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Hard science fiction

Hard science fiction is a category of science fiction characterized by concern for scientific accuracy and logic. The term was first used in print in 1957 by P. Schuyler Miller in a review of John W. Campbell's Islands of Space in the November issue of Astounding Science Fiction; the complementary term soft science fiction, formed by analogy to hard science fiction, first appeared in the late 1970s. Science fiction critic Gary Westfahl argues. Stories revolving around scientific and technical consistency were written as early as the 1870s with the publication of Jules Verne's Twenty Thousand Leagues Under the Sea in 1870, among other stories; the attention to detail in Verne's work became an inspiration for many future scientists and explorers, although Verne himself denied writing as a scientist or predicting machines and technology of the future. Hugo Gernsback believed from the beginning of his involvement with science fiction in the 1920s that the stories should be instructive, although it was not long before he found it necessary to print fantastical and unscientific fiction in Amazing Stories to attract readers.

During Gernsback's long absence from SF publishing, from 1936 to 1953, the field evolved away from his focus on facts and education. The Golden Age of Science Fiction is considered to have started in the late 1930s and lasted until the mid-1940s, bringing with it "a quantum jump in quality the greatest in the history of the genre", according to science fiction historians Peter Nicholls and Mike Ashley. However, Gernsback's views were unchanged. In his editorial in the first issue of Science-Fiction Plus, he gave his view of the modern sf story: "the fairy tale brand, the weird or fantastic type of what mistakenly masquerades under the name of Science-Fiction today!" and he stated his preference for "truly scientific, prophetic Science-Fiction with the full accent on SCIENCE". In the same editorial, Gernsback called for patent reform to give science fiction authors the right to create patents for ideas without having patent models because many of their ideas predated the technical progress needed to develop specifications for their ideas.

The introduction referenced the numerous prescient technologies described throughout Ralph 124C 41+. The heart of the "hard SF" designation is the relationship of the science content and attitude to the rest of the narrative, the "hardness" or rigor of the science itself. One requirement for hard SF is procedural or intentional: a story should try to be accurate, logical and rigorous in its use of current scientific and technical knowledge about which technology, phenomena and situations that are and/or theoretically possible. For example, the development of concrete proposals for spaceships, space stations, space missions, a US space program in the 1950s and 1960s influenced a widespread proliferation of "hard" space stories. Discoveries do not invalidate the label of hard SF, as evidenced by P. Schuyler Miller, who called Arthur C. Clarke's 1961 novel A Fall of Moondust hard SF, the designation remains valid though a crucial plot element, the existence of deep pockets of "moondust" in lunar craters, is now known to be incorrect.

There is a degree of flexibility in how far from "real science" a story can stray before it leaves the realm of hard SF. HSF authors scrupulously avoid such technology as faster-than-light travel, while authors writing softer SF accept such notions. Readers of "hard SF" try to find inaccuracies in stories. For example, a group at MIT concluded that the planet Mesklin in Hal Clement's 1953 novel Mission of Gravity would have had a sharp edge at the equator, a Florida high-school class calculated that in Larry Niven's 1970 novel Ringworld the topsoil would have slid into the seas in a few thousand years. Niven fixed these errors in his sequel The Ringworld Engineers, noted them in the foreword. Films set in outer space that aspire to the hard SF label try to minimize the artistic liberties taken for the sake of practicality of effect. Factors include:. How the film depicts sound despite the vacuum of space. Whether telecommunications are instant or are limited by the speed of light. Arranged chronologically by publication year.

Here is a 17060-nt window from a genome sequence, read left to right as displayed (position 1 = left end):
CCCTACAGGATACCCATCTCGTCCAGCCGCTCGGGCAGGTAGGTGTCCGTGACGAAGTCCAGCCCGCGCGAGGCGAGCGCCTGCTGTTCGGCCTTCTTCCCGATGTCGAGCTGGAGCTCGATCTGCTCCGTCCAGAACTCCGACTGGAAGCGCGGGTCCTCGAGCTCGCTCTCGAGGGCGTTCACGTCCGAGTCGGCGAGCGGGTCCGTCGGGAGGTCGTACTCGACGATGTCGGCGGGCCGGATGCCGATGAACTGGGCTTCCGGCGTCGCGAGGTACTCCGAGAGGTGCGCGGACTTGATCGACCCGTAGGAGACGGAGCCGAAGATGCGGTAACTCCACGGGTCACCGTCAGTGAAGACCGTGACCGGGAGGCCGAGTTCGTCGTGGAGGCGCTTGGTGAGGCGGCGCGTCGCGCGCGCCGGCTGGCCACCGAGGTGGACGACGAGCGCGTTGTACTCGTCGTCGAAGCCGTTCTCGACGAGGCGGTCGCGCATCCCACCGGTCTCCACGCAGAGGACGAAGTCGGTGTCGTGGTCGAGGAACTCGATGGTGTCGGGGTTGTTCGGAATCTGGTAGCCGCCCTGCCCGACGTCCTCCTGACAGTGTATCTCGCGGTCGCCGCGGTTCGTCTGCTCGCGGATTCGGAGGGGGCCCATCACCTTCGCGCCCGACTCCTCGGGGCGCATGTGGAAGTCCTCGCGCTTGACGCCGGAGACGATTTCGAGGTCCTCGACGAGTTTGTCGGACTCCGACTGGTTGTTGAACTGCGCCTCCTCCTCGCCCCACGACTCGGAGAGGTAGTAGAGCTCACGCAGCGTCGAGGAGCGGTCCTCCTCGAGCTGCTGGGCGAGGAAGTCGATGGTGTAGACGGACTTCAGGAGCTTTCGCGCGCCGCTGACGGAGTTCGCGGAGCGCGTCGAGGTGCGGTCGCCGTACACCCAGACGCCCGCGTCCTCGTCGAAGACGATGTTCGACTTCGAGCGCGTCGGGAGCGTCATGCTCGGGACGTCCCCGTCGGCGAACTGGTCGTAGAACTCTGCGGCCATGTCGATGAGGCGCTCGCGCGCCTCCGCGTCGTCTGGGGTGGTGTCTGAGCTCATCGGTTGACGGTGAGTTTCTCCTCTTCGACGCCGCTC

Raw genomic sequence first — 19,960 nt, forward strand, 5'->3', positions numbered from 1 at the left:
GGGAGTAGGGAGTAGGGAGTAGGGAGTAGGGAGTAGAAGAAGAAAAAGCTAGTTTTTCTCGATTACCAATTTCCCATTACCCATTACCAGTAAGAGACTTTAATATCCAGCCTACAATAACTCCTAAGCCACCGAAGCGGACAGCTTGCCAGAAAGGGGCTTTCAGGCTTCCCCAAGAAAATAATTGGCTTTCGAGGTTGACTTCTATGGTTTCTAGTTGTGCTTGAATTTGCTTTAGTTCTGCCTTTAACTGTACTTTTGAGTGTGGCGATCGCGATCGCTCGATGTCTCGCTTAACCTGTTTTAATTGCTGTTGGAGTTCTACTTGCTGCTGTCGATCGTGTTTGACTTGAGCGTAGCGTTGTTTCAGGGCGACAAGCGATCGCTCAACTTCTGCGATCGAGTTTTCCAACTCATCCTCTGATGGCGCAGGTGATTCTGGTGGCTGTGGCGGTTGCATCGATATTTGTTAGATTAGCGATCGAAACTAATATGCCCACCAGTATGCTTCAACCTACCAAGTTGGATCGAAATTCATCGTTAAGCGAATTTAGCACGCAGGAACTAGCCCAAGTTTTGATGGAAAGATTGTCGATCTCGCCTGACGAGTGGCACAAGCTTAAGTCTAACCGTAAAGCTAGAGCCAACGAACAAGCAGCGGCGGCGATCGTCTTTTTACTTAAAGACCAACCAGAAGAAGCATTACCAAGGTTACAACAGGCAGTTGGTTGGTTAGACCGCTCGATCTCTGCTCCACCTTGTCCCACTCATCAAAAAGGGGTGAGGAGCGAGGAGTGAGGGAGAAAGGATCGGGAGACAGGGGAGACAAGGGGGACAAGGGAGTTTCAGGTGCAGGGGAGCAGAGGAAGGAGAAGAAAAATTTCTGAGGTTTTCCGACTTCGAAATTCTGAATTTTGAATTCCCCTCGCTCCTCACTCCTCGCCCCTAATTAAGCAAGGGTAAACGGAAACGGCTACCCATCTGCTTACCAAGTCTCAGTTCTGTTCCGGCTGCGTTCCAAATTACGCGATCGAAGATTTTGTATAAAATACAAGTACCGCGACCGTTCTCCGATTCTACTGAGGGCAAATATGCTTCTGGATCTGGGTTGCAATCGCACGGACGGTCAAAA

Robert Heinlein, The Past Through Tomorrow collection of stories Hal Clement, "Uncommon Sense" James Blish, "Surface Tension", (Book 3 of The Seedling Stars Tom Godwin, "The Cold Equations" Isaac Asimov, "Evidence" Poul Anderson, "Kyrie" Frederik Pohl, "Day Million" Larry Niven, "Inconstant Moon" and "The Hole Man" and "Neutron Star" Greg Bear, "Tangents" Geoffrey A. Landis, "A Walk in the Sun" Vernor Vinge, "Fast Times at Fairmont High" Aldous Huxley, Brave New World George Orwell, Nineteen Eighty-Four Robert A. Heinlein, The Rolling Stones Hal Clement, Mission of Gravity Harry Martinson, Aniara Fred Hoyle, The Black Cloud James Blish, A Case of Conscience Jack Vance, The Languages of Pao John Wyndham, The Outward Urge Stanisław Lem, Solaris Arthur C. Clarke, A Fall of Moondust, 2001: A Space Odyssey, Rendezvous with Rama John Brunner, Stand on Zanzibar, The Jagged Orbit, The Sheep Look Up, The Shockwave Rider Michael Crichton, The Andromeda Strain Poul Anderson, Tau Zero Jam

Paradox (Royal Hunt album)

Paradox is the fourth studio album released by the Danish progressive metal band Royal Hunt. This is a concept album, with lyrics inspired by divinity. All songs written by André Andersen except. "The Awakening" – 1:39 "River of Pain" – 7:14 "Tearing Down the World" – 5:32 "Message to God" – 6:41 "Long Way Home" – 5:54 "Time Will Tell" – 9:31 "Silent Scream" – 6:13 "It's Over" – 6:20 "Martial Arts" – 1:51 "The Final Lullaby" – 4:01 "Restless" - 3:21 D. C. Coopervocals André Andersen – keyboards and guitars Steen Mogensenbass guitar Jacob Kjaer – guitar Allan Sørensen – drumsWith Maria McTurk – backing vocals Lise Hansen – backing vocals Kenny Lubcke – backing vocals Mixing – Lars H. Nissen and Royal Hunt Heavy Harmonies page